‘Iacta alea est’

The Sands of JavaScript

Penned on 25th January 2016

When everyone was writing assembly language no one thought that they would one day be programming at a higher level. If they did think so, it certainly wasn’t going to be any time soon. There is a certain myopia that comes with the regularity of the quotidienne—it is hard to imagine tomorrow being different. Next month, year, maybe; but not tomorrow. The danger of stringing together a sequence of unchainging tomorrows is that those days turn into weeks, weeks turn into months, months turn into years and before you know it you’ve been left behind as a new wave of progress leaves you gazing enviously at the Jones’ next door, wondering how on earth they managed to acquire the gadgets that leave your perfectly workable but unquestionablly dated methods in the dust. The danger is that in the face of the heavily marketed 2× or 3× improvements on our current tooling we may well miss the true game-changer by burying our head in the sand. I believe that sand is JavaScript.

Even if we aren’t truly submerged, the act of piling on every recent ‘innovation’ or ‘paradigm shift’ places us in a sandstorm that clouds our vision just as much as if we were. It might even be worse because with our head erect, we deceive ourselves into thinking that we are alert and attentive to what is going on but we are just as blind. It’s still all sand.

Sand is useful, but sand is a substrate. You don’t build a house on sand, or maybe you do, but then the rains come down and the floods come up and you know what happens next. You add piles when building on sand, seeking a firmer footing and foundation beneath it.

Sand is useful but sand is an aggregate. You don’t build a house with sand, or maybe you do, but then the rain comes down and the floods come up and you know what happens next. You mix the sand with other aggregates to form a composite. You can use that composite to make bricks, fired in the kiln; to make the cement that binds bricks together, to make concrete that sits on top of the piles as a foundation for the (super) structure you want to build.

Sand is useful but not when used alone. It’s a lot of fun, O yes, but it’s fun for an afternoon; when the tide returns you devise all sorts of water diversion tactics to avoid the inevitable collapse that using sand entails. The joy endures for a night, but sorrow comes in the morning.

We have not yet acquired the self-awareness—or the humility—to admit that we are still playing in the sand. We have devised ingenious methods of managing it and getting the best out of it, but we are still using sand. We have prefabricated floors in our buildings but when we want to wire it all up and do the plumbing, the sand reveals itself to us; we need experts in that particular brand of pre-fab integration technology who tell us we shouldn’t have put together their sand in the way we did and pull some glimmering sand from their pocket to sprinkle over the join and make it all better again.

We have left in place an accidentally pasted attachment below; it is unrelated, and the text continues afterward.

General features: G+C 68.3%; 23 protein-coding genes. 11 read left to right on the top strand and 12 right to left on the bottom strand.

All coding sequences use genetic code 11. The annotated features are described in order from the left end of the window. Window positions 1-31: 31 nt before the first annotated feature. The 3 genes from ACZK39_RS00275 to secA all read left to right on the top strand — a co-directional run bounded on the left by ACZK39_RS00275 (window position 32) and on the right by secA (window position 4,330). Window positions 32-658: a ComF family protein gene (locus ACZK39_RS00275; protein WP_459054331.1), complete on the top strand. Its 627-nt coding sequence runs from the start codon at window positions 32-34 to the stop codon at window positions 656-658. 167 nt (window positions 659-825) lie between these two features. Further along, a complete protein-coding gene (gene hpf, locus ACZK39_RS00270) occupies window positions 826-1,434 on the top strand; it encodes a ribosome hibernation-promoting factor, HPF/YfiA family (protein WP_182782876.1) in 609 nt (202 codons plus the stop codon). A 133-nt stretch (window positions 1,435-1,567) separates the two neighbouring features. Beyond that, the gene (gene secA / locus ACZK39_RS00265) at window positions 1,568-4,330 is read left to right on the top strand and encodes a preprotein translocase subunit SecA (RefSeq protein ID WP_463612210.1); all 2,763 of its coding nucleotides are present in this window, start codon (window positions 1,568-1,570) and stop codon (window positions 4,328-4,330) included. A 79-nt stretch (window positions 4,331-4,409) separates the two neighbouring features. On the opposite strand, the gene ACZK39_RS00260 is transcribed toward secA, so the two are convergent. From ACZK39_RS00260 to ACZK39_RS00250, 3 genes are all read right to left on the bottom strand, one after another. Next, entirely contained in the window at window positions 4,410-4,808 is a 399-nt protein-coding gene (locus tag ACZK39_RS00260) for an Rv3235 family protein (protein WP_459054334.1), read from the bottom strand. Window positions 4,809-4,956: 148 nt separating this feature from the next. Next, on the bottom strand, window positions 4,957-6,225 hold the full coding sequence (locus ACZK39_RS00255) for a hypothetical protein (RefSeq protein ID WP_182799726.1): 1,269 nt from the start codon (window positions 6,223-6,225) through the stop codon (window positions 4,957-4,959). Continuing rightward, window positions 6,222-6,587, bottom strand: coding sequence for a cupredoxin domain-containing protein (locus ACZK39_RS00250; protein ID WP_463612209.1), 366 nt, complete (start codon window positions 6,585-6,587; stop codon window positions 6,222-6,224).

We have plastic shapes and moulds into which we can pour our sand to give it a particular type, but when we remove them our sand is free to assume any form it wishes, our best intentions crumbling with it. Sand is so granular that it crumbles easily, but it also encourages us to just add another bit of sand everywhere, even in places it shouldn’t go. Let’s pepper over HTML, or spice up our CSS, a little sand can’t hurt, but it becomes less and less distinguishable from mud in some places.

Mud. Big balls of mud. That is sand mixed with whatever we fancied on any given day. Coffee one day, tea the next. The new herbal remedy that cures all sand-related ailments… for that week. Sand gets everywhere, is amorpohous, its grains indistinguishable, managing it and the monster you made with it futile.

Adding new features, even the smallest, precipitates the sandy avalanche on your unstable pyramid. Straws breaking camel’s backs. Breaking your back. Breaking your resolve. Sandcastles were so much more fun when they were just for fun. It all got a bit serious. Too serious for using sand anymore.

There will naturally be those who purposefully stride onto the building site with a suit and an ill-fitting hard hat proclaiming that you’re not using the sand in the right way and if only the workers could do it this way then it would all be fine. Not everyone in construction has an architecture or engineering degree. And those who do didn’t all study at the same college. Functional State was a very different proposition to the Object Program in the Orient. And that didn’t always fit with the declaration of one college who deemed their program imperative.

All those grains can be put together in so many different ways, and there are more opinions than there are grains. We cannot ignore the sand, but I believe we can do two things. We can drive piles into the ground using sand as our substrate—this is the piles reaching the firm foundation of functional programming while allowing us to retain the access to the important surface that brosers provide—and we can use sand as our aggregate—using JavaScript as the part of our bricks that allow us to run on the JavaScript runtime but are made of much more solid and reliable material than what JavaScript alone could give us. This is a type system which provides a robustness which is the perfect antidote to the fragile and brittle nature of much of what we build.

We need something that is antifragile, something that in one form or another has existed since the dawn of the computing age, something that bears the influence of ACM Turing award winners while remaining accessible to everyman.

Elm promises that resilience and accessibility.

Friday 22nd January 2021.